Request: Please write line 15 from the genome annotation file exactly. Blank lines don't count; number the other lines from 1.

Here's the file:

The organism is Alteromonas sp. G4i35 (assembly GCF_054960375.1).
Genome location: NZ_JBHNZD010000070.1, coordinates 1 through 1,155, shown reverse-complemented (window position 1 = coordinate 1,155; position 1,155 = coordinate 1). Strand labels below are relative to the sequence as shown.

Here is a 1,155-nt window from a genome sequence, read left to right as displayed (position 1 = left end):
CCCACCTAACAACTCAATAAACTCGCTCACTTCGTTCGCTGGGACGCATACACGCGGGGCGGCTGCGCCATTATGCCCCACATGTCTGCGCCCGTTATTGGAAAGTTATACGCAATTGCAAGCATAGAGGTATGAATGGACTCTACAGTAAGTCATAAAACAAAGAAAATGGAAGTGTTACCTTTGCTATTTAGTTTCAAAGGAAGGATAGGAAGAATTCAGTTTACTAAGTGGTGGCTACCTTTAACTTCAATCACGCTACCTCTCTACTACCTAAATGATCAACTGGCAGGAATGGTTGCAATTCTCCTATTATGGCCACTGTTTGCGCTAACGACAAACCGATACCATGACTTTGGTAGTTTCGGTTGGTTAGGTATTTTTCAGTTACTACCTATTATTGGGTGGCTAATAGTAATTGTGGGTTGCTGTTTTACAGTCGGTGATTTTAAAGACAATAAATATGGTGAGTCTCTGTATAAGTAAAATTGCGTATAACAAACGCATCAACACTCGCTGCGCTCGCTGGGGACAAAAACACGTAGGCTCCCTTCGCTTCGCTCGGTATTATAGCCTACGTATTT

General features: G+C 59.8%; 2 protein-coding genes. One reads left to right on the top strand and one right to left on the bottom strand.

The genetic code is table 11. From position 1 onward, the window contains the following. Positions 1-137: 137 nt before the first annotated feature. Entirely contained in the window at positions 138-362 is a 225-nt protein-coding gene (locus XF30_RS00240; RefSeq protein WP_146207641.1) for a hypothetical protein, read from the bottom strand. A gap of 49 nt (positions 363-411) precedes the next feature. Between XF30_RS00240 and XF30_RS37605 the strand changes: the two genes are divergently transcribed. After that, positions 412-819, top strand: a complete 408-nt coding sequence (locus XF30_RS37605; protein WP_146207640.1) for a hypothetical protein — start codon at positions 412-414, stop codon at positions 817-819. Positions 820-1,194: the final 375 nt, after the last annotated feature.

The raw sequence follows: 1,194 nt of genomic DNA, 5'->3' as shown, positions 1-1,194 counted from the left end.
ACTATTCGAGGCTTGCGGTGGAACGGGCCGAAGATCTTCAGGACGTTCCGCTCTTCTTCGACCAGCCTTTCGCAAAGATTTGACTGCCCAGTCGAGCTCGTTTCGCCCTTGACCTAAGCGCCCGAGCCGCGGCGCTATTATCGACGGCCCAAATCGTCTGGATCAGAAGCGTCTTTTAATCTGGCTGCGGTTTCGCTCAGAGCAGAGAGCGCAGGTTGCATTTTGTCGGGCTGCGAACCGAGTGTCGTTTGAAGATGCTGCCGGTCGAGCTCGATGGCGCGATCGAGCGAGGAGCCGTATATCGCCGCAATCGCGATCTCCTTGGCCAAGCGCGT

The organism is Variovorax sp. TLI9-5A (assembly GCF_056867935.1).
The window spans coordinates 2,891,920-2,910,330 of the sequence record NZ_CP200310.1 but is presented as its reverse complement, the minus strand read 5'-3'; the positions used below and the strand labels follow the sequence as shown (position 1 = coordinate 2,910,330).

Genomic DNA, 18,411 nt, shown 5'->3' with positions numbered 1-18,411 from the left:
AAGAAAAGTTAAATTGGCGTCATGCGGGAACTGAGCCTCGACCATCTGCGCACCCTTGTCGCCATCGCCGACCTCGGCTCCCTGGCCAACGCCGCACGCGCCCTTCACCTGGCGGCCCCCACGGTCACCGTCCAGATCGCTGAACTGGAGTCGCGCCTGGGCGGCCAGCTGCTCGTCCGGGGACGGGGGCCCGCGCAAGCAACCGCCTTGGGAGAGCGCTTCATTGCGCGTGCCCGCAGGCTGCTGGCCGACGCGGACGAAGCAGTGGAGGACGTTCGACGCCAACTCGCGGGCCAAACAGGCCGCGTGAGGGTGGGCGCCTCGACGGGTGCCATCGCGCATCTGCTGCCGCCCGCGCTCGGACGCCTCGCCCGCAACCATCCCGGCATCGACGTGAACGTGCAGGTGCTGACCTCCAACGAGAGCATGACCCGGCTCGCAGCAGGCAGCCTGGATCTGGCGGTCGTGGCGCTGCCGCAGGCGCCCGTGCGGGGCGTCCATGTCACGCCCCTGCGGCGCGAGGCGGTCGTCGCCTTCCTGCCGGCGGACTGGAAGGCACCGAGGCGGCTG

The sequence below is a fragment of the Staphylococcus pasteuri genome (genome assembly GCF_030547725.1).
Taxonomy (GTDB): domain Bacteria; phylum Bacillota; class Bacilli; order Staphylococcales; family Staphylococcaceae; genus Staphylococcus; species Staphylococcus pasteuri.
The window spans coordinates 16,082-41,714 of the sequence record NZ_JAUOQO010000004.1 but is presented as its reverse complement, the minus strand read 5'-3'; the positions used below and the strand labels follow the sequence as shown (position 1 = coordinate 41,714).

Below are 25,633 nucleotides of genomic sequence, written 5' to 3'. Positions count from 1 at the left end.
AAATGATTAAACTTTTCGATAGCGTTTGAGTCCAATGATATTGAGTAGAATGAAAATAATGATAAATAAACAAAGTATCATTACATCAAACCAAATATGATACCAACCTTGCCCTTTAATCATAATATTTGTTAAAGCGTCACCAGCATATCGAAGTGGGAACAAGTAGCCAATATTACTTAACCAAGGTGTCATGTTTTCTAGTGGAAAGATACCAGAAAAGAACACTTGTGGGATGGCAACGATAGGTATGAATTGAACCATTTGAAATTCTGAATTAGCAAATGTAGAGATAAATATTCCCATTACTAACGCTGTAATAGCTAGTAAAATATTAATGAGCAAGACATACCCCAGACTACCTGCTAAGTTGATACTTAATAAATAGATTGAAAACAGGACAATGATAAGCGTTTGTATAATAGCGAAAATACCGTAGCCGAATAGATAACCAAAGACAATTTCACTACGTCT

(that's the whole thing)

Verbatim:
The window spans coordinates 16,082-41,714 of the sequence record NZ_JAUOQO010000004.1 but is presented as its reverse complement, the minus strand read 5'-3'; the positions used below and the strand labels follow the sequence as shown (position 1 = coordinate 41,714).